Takashi Miike--the acclaimed director of such nail-biting horror films such as “Audition” and “Gozu”, such gritty yakuza-themed films such as “Dead or Alive” and “Fudoh”, the cult-hit “Ichi the Killer”, his contribution was banned from the Showtime “Masters of Horror” series for “Imprint”--one wouldn’t be hard-pressed to assume that Miike is only capable of such macabre and violent films. Nope, Takashi Miike is actually better known in his native land for his “family-friendly” films such as “the Great Yokai War”, and this film, “ZEBRAMAN”. This film is Takashi Miike’s comedic parody of the superhero genre.
Shinichi Ichikawa (Sho Aikawa) is a grade school teacher. He is a humble man, with some major family issues--his wife is cheating on him, his daughter Midori (Yui Ichikawa) doesn’t respect him and his youngest son is being bullied at school just because he is his son. Back in 1978, he is also obsessed with a TV show called Zebraman which is set in 2010, now when that year rolls around, Shinichi attempts to escape his issues by fashioning himself a “zebra man” costume and begins to play the character at night. What began as escapism, soon becomes a bizarre reality as a monster from the original show actually appears. Shinichi finally realizes that his beloved TV show wasn’t fantasy but a prophecy foretold. And now, dressing up as Zebraman, he elects himself its fulfillment. Now, he has little choice but to take the role seriously as hostile aliens does surface and he must protect the people of Japan!
The film’s strength lies in its energetic direction. The film may seem rather comical and silly in many ways but the “cheesiness” and goofy feel is a main part of its premise. Appreciating the occasional cheesy sequences is just a matter of being in the correct state of mind. The premise of the movie is rather simple but the energy and pacing of the film’s structure does keep it from becoming too predictable, it maintains an interesting quality throughout. The film also has a theme--as with believing in yourself and Miike’s doesn’t hold back on some social and political commentary, very subtle and not entirely obvious until the final act. While it doesn’t deliver everything with a straight face, the film’s main message is self-reliance and it does somewhat condemn the use of nuclear arms.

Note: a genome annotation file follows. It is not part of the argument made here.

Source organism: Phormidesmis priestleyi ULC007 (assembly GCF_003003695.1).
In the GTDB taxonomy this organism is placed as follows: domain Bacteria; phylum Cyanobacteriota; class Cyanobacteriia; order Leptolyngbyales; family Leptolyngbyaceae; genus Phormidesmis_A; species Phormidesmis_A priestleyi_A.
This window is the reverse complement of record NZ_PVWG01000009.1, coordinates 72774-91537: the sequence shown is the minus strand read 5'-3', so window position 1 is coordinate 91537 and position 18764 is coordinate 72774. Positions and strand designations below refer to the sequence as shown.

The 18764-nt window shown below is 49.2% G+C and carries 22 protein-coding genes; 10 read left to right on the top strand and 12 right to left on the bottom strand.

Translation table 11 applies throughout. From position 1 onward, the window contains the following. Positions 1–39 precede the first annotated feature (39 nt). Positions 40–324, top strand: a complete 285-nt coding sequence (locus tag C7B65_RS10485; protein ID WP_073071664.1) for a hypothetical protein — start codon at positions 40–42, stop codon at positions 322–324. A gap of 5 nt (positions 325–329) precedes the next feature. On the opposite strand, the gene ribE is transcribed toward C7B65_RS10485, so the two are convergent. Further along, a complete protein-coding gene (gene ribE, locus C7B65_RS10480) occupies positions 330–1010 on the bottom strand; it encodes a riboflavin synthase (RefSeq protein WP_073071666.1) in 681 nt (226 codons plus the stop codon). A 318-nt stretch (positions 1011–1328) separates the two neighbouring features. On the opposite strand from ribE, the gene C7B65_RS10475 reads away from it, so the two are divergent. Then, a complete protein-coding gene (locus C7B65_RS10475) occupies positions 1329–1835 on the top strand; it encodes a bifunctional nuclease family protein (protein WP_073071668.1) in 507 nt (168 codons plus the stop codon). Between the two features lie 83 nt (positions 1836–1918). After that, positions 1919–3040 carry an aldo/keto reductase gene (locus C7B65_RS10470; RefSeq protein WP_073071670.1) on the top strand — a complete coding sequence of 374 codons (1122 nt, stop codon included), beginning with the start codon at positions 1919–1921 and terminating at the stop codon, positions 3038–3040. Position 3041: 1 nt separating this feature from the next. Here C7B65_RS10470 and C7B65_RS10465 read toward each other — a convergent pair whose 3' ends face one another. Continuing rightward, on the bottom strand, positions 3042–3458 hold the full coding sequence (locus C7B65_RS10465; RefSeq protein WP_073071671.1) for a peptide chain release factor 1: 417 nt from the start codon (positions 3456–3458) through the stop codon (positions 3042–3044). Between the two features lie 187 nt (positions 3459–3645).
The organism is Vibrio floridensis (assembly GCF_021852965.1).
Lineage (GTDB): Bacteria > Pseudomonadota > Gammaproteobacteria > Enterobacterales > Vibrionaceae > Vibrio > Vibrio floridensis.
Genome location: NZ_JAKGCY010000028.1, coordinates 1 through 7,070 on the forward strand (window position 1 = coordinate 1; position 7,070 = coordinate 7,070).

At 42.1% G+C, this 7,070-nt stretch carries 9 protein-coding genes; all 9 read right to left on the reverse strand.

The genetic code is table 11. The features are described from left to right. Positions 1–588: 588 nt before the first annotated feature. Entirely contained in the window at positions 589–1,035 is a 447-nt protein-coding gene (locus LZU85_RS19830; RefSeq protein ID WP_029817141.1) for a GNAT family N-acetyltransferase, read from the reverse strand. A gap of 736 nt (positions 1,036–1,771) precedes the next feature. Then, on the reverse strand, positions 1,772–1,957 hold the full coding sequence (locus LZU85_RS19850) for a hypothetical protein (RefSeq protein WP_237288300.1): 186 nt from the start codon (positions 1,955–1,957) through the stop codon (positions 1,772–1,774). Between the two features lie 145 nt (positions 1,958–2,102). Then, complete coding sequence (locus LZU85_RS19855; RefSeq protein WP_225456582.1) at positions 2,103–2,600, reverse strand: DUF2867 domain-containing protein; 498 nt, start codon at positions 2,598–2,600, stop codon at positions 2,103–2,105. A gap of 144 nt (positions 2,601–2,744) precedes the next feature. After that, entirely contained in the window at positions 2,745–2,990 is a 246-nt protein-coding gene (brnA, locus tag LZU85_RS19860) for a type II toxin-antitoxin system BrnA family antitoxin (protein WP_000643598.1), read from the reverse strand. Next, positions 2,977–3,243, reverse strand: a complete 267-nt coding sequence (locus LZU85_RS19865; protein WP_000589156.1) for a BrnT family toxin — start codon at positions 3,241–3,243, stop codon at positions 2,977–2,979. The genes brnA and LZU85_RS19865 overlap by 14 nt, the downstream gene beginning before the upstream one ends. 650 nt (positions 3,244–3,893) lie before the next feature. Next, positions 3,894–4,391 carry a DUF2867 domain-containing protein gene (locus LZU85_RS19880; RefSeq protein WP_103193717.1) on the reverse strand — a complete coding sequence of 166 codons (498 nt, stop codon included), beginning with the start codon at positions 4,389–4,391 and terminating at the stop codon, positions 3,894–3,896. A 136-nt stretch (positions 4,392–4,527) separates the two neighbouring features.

The film’s action is rather “cartoonish” and comical; it is meant to be this way. The costumes looked very inspired by Japanese serials such as “Ultraman” and the action contains some martial arts also reminiscent of the series. The villains are your usual men in rubber suits and they move as they would in such TV series. There is some CGI images and the aliens have that “Flubber”-like look but they do look menacing in a very cartoon-like manner. The film is decently acted and I really had fun watching its odd touches of humor.
Honestly, the film is the type of experience not to be taken seriously and one may miss the importance of exactly what it is trying to say--”Believe in yourself and your dreams will come true” is the film’s powerful message. Miike is telling his audience that self reliance and hard work is always the answer and dependence on an outside force may prove to be disastrous. After all, Japan is a country that had suffered an atomic attack, but it managed to still become an economic powerhouse after the 2nd world war. Sakinichi’s friendship with a young boy on a wheelchair named Shinpei Asano (Naoki Yasukochi) is the strong catalyst for his resolve. His mother, a hard working single mother (played by beauteous Kyoka Suzuki) also adds a lot of needed humanity as Shinichi imagines her as “Zebra-Nurse”. (What the heck?) Oh, yes, as with most Japanese films, I’ve seen in this genre, it does have a good number of scenes which made me say: “What the Heck?!”
All in all, this may not be one of my favorites from Takashi Miike, but I do appreciate what it was trying to do. The film does leave certain aspects of its plot undefined as to Shinichi’s newly acquired powers, but I guess the answers are there if you look hard enough (the manga it inspired never had Zebraman gain any real powers). Some elements were also underdeveloped (you barely see his wife and daughter) and the final act of the film is definitely those very used to the “Ultraman” style and it is NOT for everybody. Still, Miike’s energetic direction kept the film grounded and the film is never boring. “Zebraman” isn’t one of Miike’s best but it does stand well as a testament to this director’s versatility.
Recommended! To fans of Japanese cinema [3 ½ Stars]
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